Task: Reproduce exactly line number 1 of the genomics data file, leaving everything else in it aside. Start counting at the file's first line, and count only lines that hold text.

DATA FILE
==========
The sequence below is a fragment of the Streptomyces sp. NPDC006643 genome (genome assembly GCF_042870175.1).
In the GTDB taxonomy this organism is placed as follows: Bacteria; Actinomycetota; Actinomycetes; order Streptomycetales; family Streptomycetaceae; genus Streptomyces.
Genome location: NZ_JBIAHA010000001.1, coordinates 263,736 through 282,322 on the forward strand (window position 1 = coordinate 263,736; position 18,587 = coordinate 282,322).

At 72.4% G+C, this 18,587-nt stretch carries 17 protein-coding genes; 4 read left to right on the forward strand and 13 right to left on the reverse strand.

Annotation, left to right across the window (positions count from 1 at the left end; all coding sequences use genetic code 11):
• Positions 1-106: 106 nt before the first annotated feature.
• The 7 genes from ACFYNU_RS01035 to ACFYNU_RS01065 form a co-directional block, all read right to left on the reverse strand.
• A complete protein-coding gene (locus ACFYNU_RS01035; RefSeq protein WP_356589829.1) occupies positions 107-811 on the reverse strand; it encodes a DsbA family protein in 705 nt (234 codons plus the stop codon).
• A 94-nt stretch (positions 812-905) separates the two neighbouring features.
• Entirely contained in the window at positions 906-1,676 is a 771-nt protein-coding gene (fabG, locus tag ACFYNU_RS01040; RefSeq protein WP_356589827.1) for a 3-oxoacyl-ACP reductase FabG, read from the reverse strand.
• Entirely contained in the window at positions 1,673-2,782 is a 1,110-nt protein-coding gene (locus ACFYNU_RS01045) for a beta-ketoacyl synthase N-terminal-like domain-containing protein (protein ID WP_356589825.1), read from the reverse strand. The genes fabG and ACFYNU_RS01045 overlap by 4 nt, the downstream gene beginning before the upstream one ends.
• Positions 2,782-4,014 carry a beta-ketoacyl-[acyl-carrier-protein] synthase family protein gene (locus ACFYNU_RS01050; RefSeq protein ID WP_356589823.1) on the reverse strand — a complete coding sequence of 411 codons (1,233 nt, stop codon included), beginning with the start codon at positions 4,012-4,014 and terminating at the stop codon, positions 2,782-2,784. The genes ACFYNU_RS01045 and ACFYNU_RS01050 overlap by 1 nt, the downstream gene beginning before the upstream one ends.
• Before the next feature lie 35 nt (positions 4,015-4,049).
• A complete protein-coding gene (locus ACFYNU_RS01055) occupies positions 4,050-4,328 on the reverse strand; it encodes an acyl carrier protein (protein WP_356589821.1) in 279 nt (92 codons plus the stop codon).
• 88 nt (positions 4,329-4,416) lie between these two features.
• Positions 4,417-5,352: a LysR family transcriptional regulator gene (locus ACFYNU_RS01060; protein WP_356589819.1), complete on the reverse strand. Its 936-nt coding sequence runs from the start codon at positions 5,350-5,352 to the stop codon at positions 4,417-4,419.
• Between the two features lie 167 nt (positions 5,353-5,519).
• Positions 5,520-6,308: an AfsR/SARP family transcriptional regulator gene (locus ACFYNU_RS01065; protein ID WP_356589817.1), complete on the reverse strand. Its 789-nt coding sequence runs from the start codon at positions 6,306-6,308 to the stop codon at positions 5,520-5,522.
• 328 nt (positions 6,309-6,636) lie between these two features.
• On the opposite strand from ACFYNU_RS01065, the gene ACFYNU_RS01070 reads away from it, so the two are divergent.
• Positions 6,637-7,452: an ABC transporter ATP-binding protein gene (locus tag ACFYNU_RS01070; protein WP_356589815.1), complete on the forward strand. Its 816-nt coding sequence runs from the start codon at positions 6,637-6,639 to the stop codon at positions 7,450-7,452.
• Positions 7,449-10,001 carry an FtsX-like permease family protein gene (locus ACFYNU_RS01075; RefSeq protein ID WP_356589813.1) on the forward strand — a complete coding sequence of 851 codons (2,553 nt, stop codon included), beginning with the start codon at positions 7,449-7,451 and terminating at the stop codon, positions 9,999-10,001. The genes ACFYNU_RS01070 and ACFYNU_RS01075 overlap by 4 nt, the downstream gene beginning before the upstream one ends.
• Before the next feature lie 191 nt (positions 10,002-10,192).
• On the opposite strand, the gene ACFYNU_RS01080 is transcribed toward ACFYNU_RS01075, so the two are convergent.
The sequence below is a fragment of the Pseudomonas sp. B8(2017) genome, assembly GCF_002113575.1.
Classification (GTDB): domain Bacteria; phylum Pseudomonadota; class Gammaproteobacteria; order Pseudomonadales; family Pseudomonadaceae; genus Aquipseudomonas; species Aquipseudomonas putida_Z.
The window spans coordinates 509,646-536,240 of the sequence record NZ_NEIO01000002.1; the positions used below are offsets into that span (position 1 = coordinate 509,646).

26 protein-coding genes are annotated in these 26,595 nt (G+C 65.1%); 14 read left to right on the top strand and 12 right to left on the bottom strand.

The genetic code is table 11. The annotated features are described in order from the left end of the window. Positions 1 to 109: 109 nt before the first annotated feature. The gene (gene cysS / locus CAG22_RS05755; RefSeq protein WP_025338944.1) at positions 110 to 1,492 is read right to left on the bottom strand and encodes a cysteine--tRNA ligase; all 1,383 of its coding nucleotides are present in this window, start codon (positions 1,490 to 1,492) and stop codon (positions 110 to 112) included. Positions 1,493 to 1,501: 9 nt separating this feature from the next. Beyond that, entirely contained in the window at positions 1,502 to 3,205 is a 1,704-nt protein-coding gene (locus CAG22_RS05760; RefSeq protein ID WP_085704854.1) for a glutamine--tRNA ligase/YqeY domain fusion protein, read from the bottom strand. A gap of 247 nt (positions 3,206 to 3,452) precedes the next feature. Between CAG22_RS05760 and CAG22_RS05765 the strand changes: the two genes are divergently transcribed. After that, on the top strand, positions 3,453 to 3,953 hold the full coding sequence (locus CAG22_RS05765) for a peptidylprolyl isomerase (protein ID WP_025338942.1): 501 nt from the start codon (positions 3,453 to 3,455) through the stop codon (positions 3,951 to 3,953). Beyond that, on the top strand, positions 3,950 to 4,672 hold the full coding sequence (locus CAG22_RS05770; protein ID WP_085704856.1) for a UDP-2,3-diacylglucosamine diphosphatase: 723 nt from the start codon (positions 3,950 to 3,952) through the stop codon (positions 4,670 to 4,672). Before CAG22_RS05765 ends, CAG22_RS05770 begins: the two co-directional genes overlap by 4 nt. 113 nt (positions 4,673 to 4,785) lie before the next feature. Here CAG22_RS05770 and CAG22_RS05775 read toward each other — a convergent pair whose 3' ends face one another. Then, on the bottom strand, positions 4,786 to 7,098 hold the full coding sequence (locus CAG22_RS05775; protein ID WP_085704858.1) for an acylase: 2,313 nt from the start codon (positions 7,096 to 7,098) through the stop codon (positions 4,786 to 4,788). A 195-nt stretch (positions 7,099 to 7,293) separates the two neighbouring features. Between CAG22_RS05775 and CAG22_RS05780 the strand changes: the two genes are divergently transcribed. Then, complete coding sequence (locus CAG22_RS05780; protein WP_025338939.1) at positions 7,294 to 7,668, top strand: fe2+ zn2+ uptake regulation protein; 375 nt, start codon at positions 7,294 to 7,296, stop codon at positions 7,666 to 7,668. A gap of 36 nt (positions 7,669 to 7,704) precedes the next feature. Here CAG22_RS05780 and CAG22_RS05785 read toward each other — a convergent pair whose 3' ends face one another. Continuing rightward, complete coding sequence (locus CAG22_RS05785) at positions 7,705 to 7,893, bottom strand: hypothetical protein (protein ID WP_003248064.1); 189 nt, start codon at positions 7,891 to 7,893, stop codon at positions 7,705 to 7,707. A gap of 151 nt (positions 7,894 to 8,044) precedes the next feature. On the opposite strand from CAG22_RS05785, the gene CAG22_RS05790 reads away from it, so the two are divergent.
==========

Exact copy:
The sequence below is a fragment of the Streptomyces sp. NPDC006643 genome (genome assembly GCF_042870175.1).